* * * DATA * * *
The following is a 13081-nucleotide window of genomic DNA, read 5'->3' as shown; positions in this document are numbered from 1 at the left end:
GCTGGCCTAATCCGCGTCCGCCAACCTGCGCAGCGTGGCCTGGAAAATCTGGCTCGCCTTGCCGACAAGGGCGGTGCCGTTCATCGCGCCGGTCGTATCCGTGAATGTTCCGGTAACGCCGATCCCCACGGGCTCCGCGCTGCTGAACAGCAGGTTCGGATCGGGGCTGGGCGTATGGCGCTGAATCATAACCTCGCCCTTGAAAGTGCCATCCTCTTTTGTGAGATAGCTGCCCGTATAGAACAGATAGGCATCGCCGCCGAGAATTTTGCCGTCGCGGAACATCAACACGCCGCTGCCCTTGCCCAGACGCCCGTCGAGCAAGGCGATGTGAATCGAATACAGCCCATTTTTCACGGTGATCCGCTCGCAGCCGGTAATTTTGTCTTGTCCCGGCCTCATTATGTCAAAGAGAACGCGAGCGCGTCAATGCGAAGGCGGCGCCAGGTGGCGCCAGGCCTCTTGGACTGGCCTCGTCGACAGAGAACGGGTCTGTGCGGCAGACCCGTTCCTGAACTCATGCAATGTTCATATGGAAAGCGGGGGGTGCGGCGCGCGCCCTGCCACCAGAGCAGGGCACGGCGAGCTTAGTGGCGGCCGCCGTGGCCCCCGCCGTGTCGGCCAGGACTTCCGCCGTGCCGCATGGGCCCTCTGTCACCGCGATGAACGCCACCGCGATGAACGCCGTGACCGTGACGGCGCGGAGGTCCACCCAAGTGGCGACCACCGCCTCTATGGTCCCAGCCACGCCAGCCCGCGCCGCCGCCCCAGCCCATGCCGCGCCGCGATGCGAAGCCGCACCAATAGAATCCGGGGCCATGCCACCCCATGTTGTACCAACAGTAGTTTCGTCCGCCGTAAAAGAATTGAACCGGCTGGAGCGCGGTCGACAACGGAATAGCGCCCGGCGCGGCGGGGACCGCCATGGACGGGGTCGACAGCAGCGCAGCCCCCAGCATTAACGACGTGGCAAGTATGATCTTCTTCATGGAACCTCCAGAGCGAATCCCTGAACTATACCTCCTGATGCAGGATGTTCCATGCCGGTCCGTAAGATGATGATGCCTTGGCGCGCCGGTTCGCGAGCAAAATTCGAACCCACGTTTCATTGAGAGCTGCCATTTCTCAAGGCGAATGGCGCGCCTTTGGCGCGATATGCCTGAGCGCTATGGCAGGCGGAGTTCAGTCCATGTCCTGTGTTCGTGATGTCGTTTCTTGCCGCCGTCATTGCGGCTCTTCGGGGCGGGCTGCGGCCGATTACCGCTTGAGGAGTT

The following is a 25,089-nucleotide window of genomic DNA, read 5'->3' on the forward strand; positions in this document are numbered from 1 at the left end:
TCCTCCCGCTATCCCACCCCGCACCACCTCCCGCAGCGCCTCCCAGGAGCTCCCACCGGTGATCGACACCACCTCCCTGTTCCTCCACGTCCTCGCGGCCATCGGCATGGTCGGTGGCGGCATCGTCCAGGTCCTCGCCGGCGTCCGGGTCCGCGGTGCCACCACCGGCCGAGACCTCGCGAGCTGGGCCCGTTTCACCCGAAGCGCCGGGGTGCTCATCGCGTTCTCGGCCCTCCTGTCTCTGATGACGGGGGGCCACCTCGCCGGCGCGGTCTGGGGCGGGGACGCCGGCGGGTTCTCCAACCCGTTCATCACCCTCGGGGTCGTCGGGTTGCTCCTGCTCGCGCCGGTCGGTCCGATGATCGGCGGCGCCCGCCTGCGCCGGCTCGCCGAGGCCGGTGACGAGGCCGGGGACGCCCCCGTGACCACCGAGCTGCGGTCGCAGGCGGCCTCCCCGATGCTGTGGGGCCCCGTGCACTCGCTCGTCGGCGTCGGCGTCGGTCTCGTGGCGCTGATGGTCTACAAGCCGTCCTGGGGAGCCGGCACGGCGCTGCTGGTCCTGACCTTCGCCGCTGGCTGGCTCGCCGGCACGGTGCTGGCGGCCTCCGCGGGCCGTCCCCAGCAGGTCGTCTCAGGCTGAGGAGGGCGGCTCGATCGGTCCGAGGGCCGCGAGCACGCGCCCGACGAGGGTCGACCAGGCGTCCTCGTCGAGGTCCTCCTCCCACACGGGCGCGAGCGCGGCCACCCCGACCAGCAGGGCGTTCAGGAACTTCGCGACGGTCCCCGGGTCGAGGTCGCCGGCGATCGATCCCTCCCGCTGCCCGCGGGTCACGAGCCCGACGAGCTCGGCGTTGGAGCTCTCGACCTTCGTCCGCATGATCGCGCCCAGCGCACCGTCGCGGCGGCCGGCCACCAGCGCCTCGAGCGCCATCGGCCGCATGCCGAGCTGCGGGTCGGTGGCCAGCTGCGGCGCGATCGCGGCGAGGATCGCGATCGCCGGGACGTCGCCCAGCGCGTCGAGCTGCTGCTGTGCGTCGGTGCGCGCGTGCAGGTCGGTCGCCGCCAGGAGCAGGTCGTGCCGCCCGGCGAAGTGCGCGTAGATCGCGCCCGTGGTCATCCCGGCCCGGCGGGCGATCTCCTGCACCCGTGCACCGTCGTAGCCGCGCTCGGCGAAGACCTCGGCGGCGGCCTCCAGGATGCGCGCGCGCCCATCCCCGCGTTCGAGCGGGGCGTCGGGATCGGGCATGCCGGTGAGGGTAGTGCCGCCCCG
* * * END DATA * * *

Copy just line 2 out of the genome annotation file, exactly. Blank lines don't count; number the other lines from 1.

GCTGGCCTAATCCGCGTCCGCCAACCTGCGCAGCGTGGCCTGGAAAATCTGGCTCGCCTTGCCGACAAGGGCGGTGCCGTTCATCGCGCCGGTCGTATCCGTGAATGTTCCGGTAACGCCGATCCCCACGGGCTCCGCGCTGCTGAACAGCAGGTTCGGATCGGGGCTGGGCGTATGGCGCTGAATCATAACCTCGCCCTTGAAAGTGCCATCCTCTTTTGTGAGATAGCTGCCCGTATAGAACAGATAGGCATCGCCGCCGAGAATTTTGCCGTCGCGGAACATCAACACGCCGCTGCCCTTGCCCAGACGCCCGTCGAGCAAGGCGATGTGAATCGAATACAGCCCATTTTTCACGGTGATCCGCTCGCAGCCGGTAATTTTGTCTTGTCCCGGCCTCATTATGTCAAAGAGAACGCGAGCGCGTCAATGCGAAGGCGGCGCCAGGTGGCGCCAGGCCTCTTGGACTGGCCTCGTCGACAGAGAACGGGTCTGTGCGGCAGACCCGTTCCTGAACTCATGCAATGTTCATATGGAAAGCGGGGGGTGCGGCGCGCGCCCTGCCACCAGAGCAGGGCACGGCGAGCTTAGTGGCGGCCGCCGTGGCCCCCGCCGTGTCGGCCAGGACTTCCGCCGTGCCGCATGGGCCCTCTGTCACCGCGATGAACGCCACCGCGATGAACGCCGTGACCGTGACGGCGCGGAGGTCCACCCAAGTGGCGACCACCGCCTCTATGGTCCCAGCCACGCCAGCCCGCGCCGCCGCCCCAGCCCATGCCGCGCCGCGATGCGAAGCCGCACCAATAGAATCCGGGGCCATGCCACCCCATGTTGTACCAACAGTAGTTTCGTCCGCCGTAAAAGAATTGAACCGGCTGGAGCGCGGTCGACAACGGAATAGCGCCCGGCGCGGCGGGGACCGCCATGGACGGGGTCGACAGCAGCGCAGCCCCCAGCATTAACGACGTGGCAAGTATGATCTTCTTCATGGAACCTCCAGAGCGAATCCCTGAACTATACCTCCTGATGCAGGATGTTCCATGCCGGTCCGTAAGATGATGATGCCTTGGCGCGCCGGTTCGCGAGCAAAATTCGAACCCACGTTTCATTGAGAGCTGCCATTTCTCAAGGCGAATGGCGCGCCTTTGGCGCGATATGCCTGAGCGCTATGGCAGGCGGAGTTCAGTCCATGTCCTGTGTTCGTGATGTCGTTTCTTGCCGCCGTCATTGCGGCTCTTCGGGGCGGGCTGCGGCCGATTACCGCTTGAGGAGTT